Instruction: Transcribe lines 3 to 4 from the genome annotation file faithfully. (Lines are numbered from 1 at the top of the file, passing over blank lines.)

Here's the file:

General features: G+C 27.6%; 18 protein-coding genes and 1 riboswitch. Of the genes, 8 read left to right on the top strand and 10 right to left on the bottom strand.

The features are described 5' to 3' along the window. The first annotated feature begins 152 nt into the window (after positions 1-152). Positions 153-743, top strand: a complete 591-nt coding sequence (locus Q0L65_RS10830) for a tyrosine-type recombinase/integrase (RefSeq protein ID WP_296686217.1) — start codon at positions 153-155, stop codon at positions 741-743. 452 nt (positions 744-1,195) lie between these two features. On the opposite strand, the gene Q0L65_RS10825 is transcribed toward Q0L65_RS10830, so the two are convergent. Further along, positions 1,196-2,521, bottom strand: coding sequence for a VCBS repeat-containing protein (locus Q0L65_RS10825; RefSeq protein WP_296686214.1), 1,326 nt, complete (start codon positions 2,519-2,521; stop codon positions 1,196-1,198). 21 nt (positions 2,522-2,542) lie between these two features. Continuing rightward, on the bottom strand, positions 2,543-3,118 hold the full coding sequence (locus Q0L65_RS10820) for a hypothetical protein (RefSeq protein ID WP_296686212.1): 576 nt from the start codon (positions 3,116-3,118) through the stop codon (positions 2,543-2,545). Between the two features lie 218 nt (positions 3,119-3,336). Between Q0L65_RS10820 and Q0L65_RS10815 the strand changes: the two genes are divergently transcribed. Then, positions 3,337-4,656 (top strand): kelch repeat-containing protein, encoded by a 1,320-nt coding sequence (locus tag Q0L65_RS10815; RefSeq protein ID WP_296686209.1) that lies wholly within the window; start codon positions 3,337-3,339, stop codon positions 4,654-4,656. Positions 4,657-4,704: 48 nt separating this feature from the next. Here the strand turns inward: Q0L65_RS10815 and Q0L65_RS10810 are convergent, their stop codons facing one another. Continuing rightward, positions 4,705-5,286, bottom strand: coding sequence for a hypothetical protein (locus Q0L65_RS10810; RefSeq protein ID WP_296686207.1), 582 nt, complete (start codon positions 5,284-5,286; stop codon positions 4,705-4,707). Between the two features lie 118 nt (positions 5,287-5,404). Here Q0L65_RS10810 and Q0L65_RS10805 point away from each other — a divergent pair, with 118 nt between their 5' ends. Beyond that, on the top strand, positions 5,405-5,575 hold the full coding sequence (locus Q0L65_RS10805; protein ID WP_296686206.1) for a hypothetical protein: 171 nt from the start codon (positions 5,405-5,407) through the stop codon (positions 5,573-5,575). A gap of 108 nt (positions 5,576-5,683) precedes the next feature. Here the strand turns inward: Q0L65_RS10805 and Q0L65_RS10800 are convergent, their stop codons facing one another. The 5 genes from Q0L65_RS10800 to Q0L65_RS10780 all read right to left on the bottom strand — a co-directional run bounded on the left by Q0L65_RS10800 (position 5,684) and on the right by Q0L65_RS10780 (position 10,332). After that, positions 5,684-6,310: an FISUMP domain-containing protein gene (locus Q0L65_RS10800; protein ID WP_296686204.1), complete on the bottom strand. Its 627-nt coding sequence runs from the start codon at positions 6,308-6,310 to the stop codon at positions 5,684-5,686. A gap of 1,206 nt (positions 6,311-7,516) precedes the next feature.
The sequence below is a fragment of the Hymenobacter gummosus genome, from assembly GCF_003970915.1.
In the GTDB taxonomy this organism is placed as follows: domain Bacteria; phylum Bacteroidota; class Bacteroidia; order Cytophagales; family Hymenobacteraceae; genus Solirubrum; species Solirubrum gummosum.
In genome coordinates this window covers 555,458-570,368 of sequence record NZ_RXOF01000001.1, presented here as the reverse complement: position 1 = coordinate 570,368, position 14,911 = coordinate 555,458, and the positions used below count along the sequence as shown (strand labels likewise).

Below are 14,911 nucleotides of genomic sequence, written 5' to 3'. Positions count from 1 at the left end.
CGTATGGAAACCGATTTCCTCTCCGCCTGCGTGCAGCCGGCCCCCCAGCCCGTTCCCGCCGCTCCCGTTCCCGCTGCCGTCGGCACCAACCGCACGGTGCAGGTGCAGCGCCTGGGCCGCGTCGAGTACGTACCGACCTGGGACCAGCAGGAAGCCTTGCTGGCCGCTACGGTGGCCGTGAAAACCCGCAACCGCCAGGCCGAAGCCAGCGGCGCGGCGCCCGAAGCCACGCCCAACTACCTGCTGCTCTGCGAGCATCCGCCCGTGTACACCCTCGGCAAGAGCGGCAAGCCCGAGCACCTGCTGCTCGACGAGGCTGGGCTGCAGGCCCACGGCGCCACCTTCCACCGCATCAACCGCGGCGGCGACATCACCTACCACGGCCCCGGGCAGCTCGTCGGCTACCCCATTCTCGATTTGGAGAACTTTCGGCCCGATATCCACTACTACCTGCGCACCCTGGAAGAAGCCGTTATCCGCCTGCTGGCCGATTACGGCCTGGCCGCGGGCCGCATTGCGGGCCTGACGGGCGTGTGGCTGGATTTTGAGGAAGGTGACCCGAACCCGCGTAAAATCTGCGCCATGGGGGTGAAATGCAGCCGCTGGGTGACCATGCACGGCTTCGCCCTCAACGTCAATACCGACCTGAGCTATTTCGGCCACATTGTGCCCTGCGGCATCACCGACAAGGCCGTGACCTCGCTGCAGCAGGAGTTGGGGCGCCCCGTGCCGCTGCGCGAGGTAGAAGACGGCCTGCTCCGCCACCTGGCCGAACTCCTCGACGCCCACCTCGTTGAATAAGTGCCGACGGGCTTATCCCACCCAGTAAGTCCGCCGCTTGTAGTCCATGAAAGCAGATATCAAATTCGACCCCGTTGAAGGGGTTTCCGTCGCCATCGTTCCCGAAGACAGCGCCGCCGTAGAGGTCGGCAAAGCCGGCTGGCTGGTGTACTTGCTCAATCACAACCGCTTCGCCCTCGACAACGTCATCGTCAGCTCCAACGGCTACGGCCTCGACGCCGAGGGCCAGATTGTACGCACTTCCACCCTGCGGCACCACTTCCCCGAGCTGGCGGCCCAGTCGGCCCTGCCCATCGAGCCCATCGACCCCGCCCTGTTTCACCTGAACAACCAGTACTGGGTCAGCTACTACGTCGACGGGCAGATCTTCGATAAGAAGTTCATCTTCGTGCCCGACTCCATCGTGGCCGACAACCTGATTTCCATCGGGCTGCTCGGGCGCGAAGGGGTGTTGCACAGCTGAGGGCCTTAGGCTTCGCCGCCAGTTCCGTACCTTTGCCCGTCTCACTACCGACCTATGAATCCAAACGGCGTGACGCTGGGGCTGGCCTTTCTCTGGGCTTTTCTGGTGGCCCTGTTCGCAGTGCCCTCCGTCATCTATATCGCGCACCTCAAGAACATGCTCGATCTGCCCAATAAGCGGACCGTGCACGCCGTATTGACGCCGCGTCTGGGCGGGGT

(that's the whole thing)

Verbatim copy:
The sequence below is a fragment of the Hymenobacter gummosus genome, from assembly GCF_003970915.1.
In the GTDB taxonomy this organism is placed as follows: domain Bacteria; phylum Bacteroidota; class Bacteroidia; order Cytophagales; family Hymenobacteraceae; genus Solirubrum; species Solirubrum gummosum.